Winnipeg’s last outing wasn’t exactly one to be proud of (the Jets fell 4-1 in Los Angeles to the lowly Kings on Tuesday), but it had been riding a five-game winning streak coming into that game. In fact, in their past 11 games, the Jets boast a 9-2-0 record that includes five overtime or shootout victories.
To the surprise of none, Winnipeg’s greatest strength is undoubtedly its offense. Having averaged 3.56 goals per game for the entire season (the fourth-best mark in the NHL), Head Coach Peter DeBoer will certainly have a plan for how he wants his team to slow down the impressive talents of C Mark Scheifele (21-25-46 points) and RW Blake Wheeler (5-39-44) on Winnipeg’s top line.
However, that will be a difficult task to pull off because the Jets’ attack has been even more potent than usual during this 11-game run. Since November 29, the Jets have averaged an outstanding four goals per game, which is tied with, coincidentally, San Jose for third best in the league in that time.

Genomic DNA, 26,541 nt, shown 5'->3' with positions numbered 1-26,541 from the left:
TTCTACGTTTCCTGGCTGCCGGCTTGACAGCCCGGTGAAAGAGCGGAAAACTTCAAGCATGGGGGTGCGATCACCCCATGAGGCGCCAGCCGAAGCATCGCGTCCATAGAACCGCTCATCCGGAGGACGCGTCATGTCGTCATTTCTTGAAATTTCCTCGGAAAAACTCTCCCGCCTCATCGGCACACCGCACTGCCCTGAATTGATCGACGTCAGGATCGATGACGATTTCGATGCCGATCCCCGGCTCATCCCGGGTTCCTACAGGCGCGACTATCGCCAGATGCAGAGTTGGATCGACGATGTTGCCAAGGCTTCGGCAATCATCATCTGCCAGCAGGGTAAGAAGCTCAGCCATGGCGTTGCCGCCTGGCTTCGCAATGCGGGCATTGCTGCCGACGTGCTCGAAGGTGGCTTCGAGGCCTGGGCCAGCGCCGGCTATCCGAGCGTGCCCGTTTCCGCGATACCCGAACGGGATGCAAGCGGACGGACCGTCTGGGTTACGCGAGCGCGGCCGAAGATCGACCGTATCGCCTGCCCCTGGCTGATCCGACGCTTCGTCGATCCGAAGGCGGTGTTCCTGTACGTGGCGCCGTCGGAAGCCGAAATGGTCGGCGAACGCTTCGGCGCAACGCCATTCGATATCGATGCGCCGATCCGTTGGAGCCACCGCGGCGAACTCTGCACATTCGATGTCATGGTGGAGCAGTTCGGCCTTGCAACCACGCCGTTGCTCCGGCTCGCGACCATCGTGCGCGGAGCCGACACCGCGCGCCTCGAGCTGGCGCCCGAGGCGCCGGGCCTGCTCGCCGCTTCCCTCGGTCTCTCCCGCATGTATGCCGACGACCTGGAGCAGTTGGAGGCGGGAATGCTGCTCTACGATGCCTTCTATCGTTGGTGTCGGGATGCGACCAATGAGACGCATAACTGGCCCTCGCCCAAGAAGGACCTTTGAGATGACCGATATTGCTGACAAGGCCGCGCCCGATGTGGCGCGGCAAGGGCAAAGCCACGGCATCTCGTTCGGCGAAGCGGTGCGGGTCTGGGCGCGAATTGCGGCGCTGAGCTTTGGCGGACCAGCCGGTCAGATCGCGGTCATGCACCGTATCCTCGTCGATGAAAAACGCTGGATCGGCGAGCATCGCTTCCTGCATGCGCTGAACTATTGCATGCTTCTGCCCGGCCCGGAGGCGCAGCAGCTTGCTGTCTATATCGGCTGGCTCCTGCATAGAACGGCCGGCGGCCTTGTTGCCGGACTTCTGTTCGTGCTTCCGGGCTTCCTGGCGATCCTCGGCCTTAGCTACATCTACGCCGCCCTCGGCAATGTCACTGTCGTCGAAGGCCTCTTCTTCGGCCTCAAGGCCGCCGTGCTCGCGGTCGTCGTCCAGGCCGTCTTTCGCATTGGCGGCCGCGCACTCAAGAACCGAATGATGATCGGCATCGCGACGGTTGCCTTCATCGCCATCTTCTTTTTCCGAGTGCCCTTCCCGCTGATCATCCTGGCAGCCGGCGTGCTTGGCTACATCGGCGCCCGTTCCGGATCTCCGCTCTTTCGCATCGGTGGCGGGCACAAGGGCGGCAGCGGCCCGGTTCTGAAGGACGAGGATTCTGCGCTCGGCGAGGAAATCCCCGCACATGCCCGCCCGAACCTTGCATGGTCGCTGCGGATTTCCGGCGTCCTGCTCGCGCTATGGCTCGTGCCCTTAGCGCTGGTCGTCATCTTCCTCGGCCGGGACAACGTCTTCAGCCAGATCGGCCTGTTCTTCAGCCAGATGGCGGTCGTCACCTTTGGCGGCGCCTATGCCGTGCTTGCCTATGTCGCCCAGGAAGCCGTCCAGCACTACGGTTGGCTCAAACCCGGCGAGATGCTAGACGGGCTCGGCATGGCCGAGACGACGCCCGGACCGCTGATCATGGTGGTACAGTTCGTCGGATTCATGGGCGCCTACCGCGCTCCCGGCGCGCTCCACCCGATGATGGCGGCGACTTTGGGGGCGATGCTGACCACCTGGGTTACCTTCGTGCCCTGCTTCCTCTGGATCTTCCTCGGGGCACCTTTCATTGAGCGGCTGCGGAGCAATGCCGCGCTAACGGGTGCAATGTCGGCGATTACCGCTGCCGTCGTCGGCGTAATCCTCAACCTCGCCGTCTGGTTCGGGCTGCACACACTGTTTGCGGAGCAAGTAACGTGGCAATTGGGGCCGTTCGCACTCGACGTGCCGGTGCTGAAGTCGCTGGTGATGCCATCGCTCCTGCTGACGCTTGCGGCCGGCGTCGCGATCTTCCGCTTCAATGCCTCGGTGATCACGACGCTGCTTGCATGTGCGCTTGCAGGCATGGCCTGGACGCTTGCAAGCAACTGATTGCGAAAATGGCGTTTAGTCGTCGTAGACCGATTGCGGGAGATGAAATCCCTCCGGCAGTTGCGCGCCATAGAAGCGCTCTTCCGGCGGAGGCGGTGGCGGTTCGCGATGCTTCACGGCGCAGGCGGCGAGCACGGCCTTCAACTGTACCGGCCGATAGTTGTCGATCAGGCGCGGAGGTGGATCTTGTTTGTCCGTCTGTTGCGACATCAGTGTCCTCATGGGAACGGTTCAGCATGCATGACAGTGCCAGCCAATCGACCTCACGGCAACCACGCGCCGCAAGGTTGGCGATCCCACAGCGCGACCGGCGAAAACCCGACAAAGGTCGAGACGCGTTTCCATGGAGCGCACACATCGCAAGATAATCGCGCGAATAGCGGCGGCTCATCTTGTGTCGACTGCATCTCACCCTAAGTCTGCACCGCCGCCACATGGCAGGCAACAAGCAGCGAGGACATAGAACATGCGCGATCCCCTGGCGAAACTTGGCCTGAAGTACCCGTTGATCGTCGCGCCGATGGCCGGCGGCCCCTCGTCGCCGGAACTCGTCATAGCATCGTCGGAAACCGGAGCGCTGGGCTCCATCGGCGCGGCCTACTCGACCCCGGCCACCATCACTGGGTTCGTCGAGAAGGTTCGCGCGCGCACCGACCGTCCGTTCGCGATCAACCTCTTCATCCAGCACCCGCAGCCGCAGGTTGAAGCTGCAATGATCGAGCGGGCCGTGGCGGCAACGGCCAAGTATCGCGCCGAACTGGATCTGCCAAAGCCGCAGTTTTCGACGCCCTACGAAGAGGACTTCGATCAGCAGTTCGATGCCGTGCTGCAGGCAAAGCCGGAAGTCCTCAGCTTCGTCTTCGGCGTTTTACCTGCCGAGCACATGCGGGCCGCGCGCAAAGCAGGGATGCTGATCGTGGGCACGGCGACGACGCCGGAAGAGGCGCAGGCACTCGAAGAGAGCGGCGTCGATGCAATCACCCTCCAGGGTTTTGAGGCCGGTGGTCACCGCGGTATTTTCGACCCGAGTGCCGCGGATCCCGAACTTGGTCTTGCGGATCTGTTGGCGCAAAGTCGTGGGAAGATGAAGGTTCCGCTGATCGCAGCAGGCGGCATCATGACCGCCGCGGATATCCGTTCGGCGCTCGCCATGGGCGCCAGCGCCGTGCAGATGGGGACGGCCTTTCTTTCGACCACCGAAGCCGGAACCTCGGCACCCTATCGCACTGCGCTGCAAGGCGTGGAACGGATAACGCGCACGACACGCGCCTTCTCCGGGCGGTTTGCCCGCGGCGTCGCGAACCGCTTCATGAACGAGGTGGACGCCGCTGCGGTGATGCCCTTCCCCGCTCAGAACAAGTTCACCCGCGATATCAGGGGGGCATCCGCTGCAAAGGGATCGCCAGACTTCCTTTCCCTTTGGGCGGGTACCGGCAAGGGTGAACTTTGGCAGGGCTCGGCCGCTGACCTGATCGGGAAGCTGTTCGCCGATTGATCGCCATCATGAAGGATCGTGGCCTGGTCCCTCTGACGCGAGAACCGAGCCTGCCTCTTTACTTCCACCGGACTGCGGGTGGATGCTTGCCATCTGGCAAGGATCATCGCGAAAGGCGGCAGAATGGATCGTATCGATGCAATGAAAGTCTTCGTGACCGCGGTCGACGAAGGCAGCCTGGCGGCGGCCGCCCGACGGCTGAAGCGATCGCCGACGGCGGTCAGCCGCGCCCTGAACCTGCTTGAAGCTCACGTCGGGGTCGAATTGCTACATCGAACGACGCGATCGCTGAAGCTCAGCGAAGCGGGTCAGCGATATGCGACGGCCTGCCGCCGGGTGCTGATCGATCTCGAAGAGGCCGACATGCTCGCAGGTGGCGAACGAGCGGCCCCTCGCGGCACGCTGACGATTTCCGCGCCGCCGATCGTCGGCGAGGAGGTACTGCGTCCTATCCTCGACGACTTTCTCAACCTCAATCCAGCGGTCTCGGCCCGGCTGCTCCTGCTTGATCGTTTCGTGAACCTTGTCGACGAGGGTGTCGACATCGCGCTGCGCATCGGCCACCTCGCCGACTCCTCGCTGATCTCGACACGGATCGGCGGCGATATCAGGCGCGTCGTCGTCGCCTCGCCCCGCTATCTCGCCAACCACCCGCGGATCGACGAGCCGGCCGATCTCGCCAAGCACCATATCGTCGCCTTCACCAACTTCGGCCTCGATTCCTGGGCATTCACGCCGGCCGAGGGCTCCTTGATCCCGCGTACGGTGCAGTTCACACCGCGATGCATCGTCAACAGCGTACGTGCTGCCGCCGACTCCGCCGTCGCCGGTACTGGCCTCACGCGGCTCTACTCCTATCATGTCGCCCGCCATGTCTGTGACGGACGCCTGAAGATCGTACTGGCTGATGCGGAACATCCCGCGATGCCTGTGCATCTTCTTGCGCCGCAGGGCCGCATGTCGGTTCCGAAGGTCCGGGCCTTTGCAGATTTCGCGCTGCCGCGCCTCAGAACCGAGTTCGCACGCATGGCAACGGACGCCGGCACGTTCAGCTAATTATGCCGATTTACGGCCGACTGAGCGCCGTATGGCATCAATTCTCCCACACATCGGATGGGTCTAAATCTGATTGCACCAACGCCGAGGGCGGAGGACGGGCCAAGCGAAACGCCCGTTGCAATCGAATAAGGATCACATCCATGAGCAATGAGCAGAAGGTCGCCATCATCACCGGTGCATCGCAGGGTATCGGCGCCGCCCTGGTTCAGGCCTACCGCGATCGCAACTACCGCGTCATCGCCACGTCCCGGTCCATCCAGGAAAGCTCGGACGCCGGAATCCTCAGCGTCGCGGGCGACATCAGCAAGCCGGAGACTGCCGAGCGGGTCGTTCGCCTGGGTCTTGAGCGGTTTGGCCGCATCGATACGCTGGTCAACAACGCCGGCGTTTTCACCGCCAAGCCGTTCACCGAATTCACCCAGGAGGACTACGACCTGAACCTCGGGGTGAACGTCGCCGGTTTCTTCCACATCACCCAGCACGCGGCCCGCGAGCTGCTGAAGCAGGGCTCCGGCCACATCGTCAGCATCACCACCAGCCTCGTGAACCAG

The previously mentioned Scheifele and Wheeler have certainly had their fingerprints all over that dynamic attack, as they’ve posted respective 8-12-20 and 1-14-15 totals in their last 11 outings. However, they’ve also been joined by LW Nikolaj Ehlers (7-5-12), D Josh Morrissey (3-8-11 in nine games) and D Dustin Byfuglien (1-8-9 in seven games) in averaging at least a point per game during this run, creating a defensive nightmare for most teams not as talented as the Sharks on the blue line.
The San Jose Sharks were supposed to already be atop the Western Conference – if not the entire NHL – according to many preseason reports, yet they find themselves stuck with a 19-11-5 record good enough for only second place in the Pacific Division.
But don’t read that as the Sharks being a bad team. They’re riding a five-game winning streak and have posted a 7-1-0 record in their past eight outings, so it seems like the team is finally starting to realize its potential. The next question, of course, is just how good can this team be, but that’s an answer the Jets would rather not answer tonight.